Autophagy, a type II programmed cell death, plays a crucial role in cancer along with Autophagy-associated (ATG) proteins. Many ATG protein molecules and their core complexes, such as the autophagy-specific class III PI3K complex, ULK1/2 kinase core complex, ATG12, ATG9A transporter system and LC3 ubiquitin-like coupling system, provide multiple activities of autophagic pathways implicated in autophagy induction, nucleation, elongation, growth, merging, and degradation, are still debated to this day [4,5]. Autophagy operates as a tumor suppressor or promoter in various situations and stages of cancer development. In the early stages of carcinogenesis, autophagy acts as a survival path and quality method of control, preventing tumorigenesis and inhibiting tumor growth. For example, boosting autophagic flux to decrease mammary carcinogenesis by interfering with the interaction of Beclin 1 and Bcl-2 has been found to support autophagy's tumor suppressive effect in the MMTV-Neu mice model [6]. In the Beclin1+/- mouse model, however, the spontaneous frequency of malignant tumors was greater, supporting autophagy as a tumor suppressor mechanism. Autophagy, on the other hand, functions as a dynamical degradation and cycling system that can help established tumors survive and develop by scavenging harmful oxygen free radicals and broken proteins, preserving mitochondrial function, supporting metabolic, as well as surviving under stress. Autophagy has been implicated in the survival of cancer cells in numerous studies. Autophagy has been linked to increased tumor aggressiveness through the promotion of metastases. Furthermore, autophagy may impair the therapeutic efficiency of most chemotherapeutic drugs as a cellular defense mechanism. While ATG proteins, the core proteins of mammalian autophagy, are important in the regulation of autophagy, no studies have been done on the role of particular ARGs in the development of head and neck squamous carcinoma.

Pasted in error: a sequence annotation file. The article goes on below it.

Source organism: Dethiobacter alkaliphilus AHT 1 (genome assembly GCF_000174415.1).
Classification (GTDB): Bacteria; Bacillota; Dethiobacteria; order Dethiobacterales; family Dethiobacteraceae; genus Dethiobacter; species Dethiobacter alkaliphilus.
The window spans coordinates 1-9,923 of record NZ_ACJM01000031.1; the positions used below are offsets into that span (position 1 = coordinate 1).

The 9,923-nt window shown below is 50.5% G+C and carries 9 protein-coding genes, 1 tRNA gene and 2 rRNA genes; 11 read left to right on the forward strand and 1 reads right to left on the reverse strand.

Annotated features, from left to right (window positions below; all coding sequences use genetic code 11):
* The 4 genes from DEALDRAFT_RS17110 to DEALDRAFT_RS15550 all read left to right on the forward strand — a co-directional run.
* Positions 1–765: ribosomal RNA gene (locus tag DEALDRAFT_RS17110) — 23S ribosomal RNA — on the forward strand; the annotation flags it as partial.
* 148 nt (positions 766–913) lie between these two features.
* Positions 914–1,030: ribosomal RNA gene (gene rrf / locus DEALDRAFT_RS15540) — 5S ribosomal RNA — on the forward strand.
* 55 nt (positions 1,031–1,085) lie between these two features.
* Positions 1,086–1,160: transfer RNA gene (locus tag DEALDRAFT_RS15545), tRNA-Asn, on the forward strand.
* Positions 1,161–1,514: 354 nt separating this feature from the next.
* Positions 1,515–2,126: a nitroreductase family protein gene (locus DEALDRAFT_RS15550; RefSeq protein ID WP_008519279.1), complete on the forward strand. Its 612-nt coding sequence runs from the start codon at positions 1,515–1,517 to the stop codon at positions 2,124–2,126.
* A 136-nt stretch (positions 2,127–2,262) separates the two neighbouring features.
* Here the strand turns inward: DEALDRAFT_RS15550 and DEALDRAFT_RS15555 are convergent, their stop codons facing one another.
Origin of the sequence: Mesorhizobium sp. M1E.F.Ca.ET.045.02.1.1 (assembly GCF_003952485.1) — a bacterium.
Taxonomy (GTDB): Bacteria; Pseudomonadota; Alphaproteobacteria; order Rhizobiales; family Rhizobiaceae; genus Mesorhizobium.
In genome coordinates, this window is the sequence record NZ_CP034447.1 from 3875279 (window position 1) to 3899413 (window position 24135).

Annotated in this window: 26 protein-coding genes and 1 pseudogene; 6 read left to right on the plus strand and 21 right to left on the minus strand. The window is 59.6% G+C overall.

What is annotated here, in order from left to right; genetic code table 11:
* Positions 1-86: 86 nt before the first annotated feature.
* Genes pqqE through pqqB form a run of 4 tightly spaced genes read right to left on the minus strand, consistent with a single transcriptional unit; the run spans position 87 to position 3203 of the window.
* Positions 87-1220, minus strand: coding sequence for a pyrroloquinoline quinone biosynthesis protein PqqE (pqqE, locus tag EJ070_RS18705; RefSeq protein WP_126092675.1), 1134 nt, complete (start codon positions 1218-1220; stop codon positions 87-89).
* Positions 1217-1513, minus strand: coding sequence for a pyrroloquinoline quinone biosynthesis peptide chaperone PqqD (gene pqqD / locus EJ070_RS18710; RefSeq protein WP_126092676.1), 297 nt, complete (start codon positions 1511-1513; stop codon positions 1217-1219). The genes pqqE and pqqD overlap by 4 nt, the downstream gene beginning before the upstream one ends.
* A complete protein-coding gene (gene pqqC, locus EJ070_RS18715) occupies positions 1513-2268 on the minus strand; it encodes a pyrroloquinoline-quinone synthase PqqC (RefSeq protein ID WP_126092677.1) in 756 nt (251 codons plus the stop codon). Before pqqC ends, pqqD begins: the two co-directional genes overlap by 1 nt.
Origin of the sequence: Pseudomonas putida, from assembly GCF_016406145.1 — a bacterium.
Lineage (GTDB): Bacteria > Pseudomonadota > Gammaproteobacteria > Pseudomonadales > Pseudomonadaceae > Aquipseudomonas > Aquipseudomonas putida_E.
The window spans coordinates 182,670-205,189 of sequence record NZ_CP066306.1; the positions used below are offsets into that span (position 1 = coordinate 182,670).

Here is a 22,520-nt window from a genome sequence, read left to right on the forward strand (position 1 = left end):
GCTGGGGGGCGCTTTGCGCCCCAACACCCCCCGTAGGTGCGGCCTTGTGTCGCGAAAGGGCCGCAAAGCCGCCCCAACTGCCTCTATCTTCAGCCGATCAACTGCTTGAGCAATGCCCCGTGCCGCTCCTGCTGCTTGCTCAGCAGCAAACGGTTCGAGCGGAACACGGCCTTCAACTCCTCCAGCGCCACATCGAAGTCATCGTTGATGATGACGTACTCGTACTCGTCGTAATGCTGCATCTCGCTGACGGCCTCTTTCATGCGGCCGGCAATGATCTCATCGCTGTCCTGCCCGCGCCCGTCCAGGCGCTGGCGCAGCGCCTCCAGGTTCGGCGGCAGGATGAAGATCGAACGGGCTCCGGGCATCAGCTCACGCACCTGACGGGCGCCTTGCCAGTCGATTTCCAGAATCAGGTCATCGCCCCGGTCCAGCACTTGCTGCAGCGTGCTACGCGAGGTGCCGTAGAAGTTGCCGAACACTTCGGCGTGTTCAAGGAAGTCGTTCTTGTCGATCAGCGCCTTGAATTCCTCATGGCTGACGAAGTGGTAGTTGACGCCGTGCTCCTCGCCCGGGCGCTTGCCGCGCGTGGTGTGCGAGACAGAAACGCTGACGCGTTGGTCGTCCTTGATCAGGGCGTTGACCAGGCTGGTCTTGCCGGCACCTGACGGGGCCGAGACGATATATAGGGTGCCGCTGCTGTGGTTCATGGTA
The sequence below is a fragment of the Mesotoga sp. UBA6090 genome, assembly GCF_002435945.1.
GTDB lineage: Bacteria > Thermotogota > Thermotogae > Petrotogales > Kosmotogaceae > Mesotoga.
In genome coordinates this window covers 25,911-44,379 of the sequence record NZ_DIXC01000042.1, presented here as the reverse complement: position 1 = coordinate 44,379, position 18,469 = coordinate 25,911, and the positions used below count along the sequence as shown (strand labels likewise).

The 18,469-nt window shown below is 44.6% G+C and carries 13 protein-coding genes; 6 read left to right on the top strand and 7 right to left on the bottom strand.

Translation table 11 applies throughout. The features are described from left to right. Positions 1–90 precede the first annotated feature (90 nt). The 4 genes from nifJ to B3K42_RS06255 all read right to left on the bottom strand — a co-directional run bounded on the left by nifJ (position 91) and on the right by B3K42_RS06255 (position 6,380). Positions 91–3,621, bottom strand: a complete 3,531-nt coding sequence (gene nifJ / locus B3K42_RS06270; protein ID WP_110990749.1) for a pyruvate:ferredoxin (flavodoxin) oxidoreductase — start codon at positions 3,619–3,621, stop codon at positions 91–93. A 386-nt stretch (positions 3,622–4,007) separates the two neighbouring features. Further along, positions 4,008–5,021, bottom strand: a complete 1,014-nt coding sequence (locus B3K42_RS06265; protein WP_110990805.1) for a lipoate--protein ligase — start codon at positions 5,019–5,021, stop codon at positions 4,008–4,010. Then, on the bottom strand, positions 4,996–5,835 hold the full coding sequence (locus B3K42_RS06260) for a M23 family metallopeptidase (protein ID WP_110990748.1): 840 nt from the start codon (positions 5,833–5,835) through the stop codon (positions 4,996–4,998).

In our study, we sought to evaluate the clinical predictive significance of basic ARG in HNSCC. In HNSCC, we discovered that a higher expression of ATG5 was found to be a significant poor prognostic marker. We also conducted additional research to confirm the role of ATG5 in HNSCC. HNSCC cell lines with ATG5 knockdown had their malignant characteristics suppressed [6]. ATG5 may be involved in regulating cell cycle and translational activities in HNSCC cells, according to further mechanistic analysis. Our data imply that ATG5 is a poor prognostic biomarker and could be applied to target HNSCC therapy [7].

Materials and Methods

Cell lines

HNSCC cell lines SCC1, SCC9, SCC15, and SCC25 were acquired from Type Culture Collection of the Chinese Academy of Sciences in Shanghai, China. At a 37°C incubator with 5% CO2, all the cells were grown in Dulbecco's Modified Eagle's Medium supplemented with 10% fetal bovine serum and 1% penicillin-streptomycin [8]. ATG5 gene expression was inhibited by two sequences of shRNAs, pLVX-ATG5-shRNA1 and pLVX-ATG5-shRNA2 (PPL, PPL00042).

Western blotting assay